Published: May 22, 2008
Updated: Apr. 22, 2010
By Jeni Baker
A leading cause of heart attack, stroke, and other medical issues, atherosclerosis -- also called “hardening of the arteries” -- is a condition in which fatty deposits build up inside artery walls, obstructing blood flow and sometimes shedding dangerous debris into the bloodstream.
Commonly prescribed atherosclerosis drugs include:
While countless people benefit from these therapies, there’s always room for improvement, as in the case of antithrombotic compounds. Some patients, for example, are unknowingly resistant to these drugs, which is a reflection of both genetic and environmental factors.
Becker -- along with other researchers at Duke Heart Center and the Duke Clinical Research Institute -- is among those tackling these issues.
“Using the strength of the world's largest and most experienced academic research organization, as well as translational platforms, our research focuses on developing new drugs that inhibit excessive blood clotting -- and antidotes to quickly reverse their effects -- with the aim of creating highly personalized medicines that can be used safely in a variety of patients and varied disease states,” Becker says. “Duke is coordinating national and international trials aimed at developing these drugs in common clinical settings.”
Megatrials -- those involving at least 5,000 people -- are considered the gold standard in clinical drug studies, and are critical to developing safe, effective new therapies for atherosclerosis and other diseases.
“To best understand the potential benefits and risks of a new therapy, it’s important to test it in the kinds of patients and settings in which it will ultimately be used,” says Harrington. “This typically requires very large clinical studies -- or megatrials -- as well as international collaboration among researchers. Megatrials enable clinicians to be confident about a drug’s effects when it’s used in clinical practice.”
The landmark Heart and Estrogen/Progestin Replacement Study (HERS), led at Duke by Kristin Newby, MD, illustrates this point.
HERS, which studied 2,763 women with heart disease, debunked the belief that hormone replacement therapy (HRT) helped prevent and treat atherosclerosis and other types of heart disease in women. HERS revealed that while HRT can reduce blood lipid levels, it provides no significant protection against future heart attacks or death from heart disease -- and is actually harmful to some women.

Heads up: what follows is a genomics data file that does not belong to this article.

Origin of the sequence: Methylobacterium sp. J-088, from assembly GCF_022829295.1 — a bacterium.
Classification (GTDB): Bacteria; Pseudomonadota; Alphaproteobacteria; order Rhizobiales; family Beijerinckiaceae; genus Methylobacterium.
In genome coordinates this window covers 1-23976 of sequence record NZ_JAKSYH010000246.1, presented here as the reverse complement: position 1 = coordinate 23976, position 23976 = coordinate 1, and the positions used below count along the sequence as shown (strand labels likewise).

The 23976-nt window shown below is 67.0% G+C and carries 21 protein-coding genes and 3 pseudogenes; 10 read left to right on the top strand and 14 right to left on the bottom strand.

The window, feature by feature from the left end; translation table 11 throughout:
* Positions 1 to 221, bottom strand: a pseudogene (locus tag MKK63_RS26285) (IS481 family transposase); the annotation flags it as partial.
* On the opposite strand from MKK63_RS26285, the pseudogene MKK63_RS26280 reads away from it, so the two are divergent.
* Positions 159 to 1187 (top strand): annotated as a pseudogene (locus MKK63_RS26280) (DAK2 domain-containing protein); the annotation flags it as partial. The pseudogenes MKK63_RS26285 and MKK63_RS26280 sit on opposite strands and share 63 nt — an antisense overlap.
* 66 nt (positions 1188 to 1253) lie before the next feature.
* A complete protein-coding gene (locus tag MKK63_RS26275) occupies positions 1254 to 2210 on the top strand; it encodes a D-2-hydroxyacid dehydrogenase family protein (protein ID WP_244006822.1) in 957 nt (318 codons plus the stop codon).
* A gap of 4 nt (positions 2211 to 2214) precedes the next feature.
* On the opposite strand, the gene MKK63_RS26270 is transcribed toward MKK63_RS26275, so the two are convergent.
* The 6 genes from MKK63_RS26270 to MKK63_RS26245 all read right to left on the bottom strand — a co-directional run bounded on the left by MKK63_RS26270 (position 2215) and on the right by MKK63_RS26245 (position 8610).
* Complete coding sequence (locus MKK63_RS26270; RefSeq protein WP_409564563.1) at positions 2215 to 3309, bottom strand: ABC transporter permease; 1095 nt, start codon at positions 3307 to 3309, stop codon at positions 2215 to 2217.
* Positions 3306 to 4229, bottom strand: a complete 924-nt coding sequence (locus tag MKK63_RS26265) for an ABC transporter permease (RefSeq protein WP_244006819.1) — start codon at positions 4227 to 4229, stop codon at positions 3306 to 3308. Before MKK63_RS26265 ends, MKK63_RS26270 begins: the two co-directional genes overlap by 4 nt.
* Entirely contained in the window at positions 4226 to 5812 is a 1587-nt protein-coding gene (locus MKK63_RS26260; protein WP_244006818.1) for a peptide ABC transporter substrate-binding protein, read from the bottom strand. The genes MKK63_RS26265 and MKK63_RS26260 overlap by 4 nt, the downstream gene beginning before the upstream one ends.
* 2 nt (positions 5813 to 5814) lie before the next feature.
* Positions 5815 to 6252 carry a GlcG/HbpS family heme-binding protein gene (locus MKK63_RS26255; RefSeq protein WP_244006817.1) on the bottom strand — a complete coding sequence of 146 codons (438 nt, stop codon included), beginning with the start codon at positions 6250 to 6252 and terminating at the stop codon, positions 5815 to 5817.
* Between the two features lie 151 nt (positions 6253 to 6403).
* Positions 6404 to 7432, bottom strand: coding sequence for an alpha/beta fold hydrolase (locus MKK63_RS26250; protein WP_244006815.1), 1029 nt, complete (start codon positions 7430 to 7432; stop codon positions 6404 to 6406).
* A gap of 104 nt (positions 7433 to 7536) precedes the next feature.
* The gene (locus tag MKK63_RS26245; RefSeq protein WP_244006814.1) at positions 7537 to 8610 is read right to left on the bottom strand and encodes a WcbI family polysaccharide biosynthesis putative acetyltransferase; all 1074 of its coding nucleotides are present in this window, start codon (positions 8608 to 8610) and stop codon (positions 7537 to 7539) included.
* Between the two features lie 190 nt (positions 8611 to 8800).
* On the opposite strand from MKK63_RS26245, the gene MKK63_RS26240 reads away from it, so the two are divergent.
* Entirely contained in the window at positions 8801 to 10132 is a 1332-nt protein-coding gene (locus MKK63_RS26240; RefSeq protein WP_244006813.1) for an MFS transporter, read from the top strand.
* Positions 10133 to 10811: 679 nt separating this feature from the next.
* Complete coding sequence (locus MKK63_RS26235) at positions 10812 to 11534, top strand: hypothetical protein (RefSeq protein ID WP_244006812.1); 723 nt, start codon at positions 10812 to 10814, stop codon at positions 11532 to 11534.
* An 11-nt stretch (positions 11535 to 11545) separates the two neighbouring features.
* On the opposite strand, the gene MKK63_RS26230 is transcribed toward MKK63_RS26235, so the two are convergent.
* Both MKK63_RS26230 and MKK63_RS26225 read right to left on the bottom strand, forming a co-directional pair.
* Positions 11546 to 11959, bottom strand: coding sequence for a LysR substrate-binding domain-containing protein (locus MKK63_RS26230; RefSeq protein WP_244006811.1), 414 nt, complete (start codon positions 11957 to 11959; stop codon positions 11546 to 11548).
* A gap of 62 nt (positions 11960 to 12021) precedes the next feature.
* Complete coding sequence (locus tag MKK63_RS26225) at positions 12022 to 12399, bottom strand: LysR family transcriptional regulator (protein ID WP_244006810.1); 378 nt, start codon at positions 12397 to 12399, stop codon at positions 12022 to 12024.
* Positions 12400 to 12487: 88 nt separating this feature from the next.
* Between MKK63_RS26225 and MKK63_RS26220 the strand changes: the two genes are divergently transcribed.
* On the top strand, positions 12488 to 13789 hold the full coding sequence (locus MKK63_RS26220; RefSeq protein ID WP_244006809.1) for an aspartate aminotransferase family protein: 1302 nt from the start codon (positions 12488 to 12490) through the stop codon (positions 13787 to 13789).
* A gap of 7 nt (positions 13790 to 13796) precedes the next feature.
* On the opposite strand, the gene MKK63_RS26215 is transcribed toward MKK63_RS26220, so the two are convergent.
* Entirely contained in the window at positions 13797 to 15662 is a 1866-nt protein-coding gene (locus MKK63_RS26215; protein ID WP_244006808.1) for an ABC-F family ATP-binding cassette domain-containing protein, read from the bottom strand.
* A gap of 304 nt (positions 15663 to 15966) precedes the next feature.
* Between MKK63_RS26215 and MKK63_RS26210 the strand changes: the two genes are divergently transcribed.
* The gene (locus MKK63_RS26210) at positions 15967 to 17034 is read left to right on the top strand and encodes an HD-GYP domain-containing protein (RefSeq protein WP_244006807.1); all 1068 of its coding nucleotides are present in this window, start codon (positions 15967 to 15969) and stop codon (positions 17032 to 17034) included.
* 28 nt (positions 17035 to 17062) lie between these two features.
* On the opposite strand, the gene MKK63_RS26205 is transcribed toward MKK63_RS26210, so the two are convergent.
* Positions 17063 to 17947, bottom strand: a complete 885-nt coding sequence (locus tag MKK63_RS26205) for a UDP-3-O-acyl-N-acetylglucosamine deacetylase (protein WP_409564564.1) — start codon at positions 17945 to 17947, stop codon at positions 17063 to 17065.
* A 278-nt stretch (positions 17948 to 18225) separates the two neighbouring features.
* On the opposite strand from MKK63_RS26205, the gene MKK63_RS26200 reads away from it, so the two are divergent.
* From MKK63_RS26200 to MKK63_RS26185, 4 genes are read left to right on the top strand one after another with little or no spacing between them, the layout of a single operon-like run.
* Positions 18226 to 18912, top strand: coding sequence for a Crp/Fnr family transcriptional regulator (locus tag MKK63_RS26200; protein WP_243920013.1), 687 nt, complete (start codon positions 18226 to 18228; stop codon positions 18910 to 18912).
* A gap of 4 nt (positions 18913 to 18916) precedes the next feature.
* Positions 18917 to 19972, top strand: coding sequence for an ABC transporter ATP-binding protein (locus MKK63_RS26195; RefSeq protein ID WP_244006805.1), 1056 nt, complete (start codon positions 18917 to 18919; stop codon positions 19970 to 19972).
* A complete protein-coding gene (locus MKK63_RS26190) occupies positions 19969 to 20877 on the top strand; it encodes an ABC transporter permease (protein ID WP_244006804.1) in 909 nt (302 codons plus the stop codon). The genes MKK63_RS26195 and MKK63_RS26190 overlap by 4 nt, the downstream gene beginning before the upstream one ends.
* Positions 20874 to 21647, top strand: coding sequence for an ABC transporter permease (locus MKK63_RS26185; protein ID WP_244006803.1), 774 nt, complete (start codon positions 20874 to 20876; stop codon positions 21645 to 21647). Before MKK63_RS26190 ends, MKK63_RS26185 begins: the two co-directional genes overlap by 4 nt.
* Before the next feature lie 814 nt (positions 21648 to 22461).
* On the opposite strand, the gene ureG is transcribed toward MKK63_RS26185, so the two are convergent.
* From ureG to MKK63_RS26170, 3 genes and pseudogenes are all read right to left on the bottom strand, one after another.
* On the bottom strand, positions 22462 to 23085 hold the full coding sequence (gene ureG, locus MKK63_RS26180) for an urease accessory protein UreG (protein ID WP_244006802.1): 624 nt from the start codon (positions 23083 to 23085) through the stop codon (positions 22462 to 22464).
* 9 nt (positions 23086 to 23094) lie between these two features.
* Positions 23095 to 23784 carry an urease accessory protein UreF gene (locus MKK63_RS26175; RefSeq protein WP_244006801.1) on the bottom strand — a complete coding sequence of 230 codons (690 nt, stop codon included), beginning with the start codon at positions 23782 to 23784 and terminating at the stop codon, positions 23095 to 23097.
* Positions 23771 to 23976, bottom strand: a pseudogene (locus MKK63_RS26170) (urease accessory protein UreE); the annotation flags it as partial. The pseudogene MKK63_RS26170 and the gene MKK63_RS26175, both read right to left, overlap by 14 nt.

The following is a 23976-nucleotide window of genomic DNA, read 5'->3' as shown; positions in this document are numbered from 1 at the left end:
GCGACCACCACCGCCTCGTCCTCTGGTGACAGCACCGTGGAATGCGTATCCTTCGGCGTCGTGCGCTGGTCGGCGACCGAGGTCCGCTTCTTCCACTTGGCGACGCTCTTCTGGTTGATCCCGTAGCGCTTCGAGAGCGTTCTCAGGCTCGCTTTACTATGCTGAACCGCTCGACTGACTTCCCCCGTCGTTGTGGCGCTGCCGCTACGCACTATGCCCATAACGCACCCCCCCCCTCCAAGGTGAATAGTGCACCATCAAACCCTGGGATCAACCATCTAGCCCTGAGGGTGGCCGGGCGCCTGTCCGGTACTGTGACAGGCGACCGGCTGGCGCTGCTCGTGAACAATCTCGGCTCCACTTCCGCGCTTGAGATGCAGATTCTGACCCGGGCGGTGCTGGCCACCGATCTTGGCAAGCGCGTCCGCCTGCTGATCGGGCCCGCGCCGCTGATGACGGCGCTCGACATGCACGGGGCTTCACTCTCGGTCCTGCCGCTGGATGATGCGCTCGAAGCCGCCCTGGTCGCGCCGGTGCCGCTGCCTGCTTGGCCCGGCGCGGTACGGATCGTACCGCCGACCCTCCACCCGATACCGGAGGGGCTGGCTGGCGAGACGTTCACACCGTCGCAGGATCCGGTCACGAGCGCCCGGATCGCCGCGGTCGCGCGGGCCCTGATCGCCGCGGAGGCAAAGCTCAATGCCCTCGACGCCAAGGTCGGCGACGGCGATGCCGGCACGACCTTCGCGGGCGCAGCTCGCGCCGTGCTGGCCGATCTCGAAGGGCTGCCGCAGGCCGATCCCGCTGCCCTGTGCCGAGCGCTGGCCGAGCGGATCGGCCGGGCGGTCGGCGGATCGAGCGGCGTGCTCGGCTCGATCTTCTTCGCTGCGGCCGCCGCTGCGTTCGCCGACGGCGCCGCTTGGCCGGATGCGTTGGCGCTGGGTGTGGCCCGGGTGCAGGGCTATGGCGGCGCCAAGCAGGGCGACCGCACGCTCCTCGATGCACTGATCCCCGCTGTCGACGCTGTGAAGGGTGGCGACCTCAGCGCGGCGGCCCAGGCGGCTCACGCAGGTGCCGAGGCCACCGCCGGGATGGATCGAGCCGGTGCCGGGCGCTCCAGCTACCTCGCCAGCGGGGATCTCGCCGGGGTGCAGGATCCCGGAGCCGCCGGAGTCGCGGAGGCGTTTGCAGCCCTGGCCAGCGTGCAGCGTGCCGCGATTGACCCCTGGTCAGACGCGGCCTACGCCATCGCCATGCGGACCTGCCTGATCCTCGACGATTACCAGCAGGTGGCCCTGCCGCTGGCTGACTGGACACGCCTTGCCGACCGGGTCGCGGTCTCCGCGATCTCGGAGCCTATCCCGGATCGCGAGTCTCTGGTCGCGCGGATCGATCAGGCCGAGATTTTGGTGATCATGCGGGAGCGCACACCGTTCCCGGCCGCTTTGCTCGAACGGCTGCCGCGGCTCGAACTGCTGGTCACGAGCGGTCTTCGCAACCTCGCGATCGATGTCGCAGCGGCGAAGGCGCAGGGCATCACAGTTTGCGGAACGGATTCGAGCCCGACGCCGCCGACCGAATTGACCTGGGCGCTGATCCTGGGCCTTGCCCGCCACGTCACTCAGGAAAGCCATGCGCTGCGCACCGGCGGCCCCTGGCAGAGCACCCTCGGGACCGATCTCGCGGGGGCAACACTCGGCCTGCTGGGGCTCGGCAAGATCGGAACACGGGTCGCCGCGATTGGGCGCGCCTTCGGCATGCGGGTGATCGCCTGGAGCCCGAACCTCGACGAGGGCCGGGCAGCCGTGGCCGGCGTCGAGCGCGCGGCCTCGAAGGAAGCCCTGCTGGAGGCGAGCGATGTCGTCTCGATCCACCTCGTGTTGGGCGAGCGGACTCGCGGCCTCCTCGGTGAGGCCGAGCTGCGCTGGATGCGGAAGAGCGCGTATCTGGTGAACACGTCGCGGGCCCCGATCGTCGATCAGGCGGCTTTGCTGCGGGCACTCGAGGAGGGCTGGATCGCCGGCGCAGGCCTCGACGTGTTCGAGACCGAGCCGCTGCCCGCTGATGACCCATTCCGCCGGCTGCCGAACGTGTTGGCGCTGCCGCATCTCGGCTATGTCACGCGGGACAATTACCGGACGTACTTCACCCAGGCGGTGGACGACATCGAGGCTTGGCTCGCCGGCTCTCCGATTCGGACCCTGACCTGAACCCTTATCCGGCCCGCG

The future of atherosclerosis drugs is likely to lie in genome-guided therapies. Tailored to each patient’s genetic composition, these therapies would eliminate issues such as resistance to antithrombotic drugs.
“Ongoing genetic, pharmacogenetic, proteomic, and metabolic-based research will identify people at risk for heart attacks by examining the properties of their platelets, blood clotting proteins, genes that govern platelet behavior, and molecular profiles that characterize an individual’s propensity to form blood clots,” Becker says. “These studies may eventually enable doctors to select heart and vascular disease drugs based on each patient’s unique molecular signature.”
Investigators at Duke’s Clinical Research Institute and Institute for Genome Sciences & Policy currently are working with an international team to study new antiplatelet therapies and anticoagulants, as well as novel approaches to lowering cholesterol and controlling blood sugar in atherosclerosis patients.
“By studying blood samples from participants in many of these clinical trials, we can learn more about genetic and other blood-borne predictors that determine which patients respond well and which are more resistant to the therapies,” says Harrington. “The hope is that this will ultimately enable us to treat people with atherosclerosis in a highly personalized way.”
-- Harrington is director of the Duke Clinical Research Institute and a professor of medicine at Duke.
-- Becker is the director of the Duke Cardiovascular Thrombosis Center, co-director of Duke’s Hemostasis and Thrombosis Center, and a professor of medicine at Duke.